PORTRAIT OF JASON (1967) Set of 2 photos


New York: Film-Makers Distribution Center, [1967]. Two (2) vintage original 8 x 10″ (20 x 25 cm.) black-and-white photos, one with scattered creases, one with stamp on verso of Film-Makers Distribution Center, NEAR FINE.

Shirley Clarke’s searing documentary, a monologue delivered to the camera by Jason Holliday, a Black gay man, who talks about his life (the tacit and explicit racism which he has been forced to endure, and the homophobia which he has also experienced), along with his hopes for a night club career.

This film is a landmark in LGBTQ film.

A stuffy room at the Chelsea Hotel is the stage for the magnetic Jason Holliday and his profound discourses on sexuality, race, and class. Over the course of a long December night auteur Shirley Clarke crafts a singular commentary on cinematic spectatorship as she and her partner, Carl Lee, train the camera’s gaze on Jason while he tells us stories: his upbringing as a queer black man, aspirations of being a cabaret dancer, otherness in a ceaselessly hostile world. When refraction from Jason’s fervency threatens to reveal their intentions, Clarke and Lee warp their own notions of authorship, confronting Jason from behind the camera in increasingly lacerating ways. Portrait of Jason is a herald of modern identity politics, in which Clarke fires a dire warning shot about the differences between representation and characterization.” (https://www.moma.org/calendar/events/6356)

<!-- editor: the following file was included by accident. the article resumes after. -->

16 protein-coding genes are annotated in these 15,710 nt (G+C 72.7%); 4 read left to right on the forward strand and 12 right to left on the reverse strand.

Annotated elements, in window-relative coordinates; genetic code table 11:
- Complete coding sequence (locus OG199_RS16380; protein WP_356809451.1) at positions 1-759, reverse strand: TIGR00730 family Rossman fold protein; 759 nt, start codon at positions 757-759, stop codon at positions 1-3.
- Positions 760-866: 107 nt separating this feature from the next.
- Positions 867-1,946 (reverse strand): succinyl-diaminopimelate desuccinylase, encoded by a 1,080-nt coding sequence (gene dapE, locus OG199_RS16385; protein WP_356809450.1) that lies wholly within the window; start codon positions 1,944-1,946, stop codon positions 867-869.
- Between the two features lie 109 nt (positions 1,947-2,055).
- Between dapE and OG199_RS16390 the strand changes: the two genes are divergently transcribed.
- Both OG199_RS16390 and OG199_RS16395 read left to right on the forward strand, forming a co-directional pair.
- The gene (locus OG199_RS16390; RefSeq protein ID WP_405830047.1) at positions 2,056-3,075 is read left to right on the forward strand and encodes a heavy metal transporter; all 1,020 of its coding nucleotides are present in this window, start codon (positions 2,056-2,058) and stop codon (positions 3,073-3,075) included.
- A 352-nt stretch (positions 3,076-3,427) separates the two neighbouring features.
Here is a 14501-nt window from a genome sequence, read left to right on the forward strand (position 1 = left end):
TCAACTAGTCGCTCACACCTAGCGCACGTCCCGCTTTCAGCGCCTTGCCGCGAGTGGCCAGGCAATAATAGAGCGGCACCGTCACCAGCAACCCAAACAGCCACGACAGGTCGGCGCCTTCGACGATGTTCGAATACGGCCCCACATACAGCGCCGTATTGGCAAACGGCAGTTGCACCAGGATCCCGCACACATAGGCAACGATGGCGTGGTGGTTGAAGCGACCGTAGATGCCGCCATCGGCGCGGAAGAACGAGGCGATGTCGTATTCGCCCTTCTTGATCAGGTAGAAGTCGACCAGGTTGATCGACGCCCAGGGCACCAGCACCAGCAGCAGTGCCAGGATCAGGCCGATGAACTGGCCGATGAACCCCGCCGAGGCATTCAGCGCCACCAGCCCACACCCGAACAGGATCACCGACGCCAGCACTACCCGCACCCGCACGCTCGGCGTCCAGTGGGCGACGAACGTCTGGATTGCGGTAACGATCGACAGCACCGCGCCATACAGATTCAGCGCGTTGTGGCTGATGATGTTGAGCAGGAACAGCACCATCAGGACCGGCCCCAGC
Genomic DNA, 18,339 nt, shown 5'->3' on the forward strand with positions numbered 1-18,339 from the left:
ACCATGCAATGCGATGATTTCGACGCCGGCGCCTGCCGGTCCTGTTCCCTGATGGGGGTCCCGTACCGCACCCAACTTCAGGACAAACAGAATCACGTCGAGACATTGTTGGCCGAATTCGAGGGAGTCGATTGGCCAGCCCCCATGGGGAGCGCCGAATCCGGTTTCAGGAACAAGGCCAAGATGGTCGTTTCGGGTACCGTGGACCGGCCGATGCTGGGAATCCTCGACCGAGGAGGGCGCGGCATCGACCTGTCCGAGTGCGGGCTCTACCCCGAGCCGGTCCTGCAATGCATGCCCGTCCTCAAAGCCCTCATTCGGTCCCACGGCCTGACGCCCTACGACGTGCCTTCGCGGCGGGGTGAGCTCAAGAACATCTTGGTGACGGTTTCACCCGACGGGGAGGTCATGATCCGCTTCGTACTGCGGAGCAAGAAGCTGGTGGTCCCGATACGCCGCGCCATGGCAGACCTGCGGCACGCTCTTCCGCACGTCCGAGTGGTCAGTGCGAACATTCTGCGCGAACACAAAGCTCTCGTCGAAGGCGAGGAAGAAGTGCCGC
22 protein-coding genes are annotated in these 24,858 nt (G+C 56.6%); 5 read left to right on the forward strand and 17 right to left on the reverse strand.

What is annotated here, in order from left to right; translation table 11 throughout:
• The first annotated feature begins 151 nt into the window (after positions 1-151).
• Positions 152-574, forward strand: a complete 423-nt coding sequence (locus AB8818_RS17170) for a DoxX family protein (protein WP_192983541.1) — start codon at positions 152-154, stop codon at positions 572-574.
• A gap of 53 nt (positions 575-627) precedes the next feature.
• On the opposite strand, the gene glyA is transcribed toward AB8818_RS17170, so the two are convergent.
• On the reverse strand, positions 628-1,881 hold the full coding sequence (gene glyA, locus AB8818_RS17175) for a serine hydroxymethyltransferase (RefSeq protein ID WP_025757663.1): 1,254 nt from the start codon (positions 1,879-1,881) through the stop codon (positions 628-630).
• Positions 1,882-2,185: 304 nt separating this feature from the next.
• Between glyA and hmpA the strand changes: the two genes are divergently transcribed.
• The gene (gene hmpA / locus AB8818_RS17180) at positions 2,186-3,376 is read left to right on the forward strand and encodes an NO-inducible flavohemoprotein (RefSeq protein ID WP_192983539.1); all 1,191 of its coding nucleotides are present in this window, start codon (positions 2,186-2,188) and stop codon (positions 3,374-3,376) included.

Although the film had a minimal release (a tiny number of college campuses booked it for screening in 16 mm.), any original paper from it has, to date, never turned up until these two precious photos of Holliday recently surfaced.

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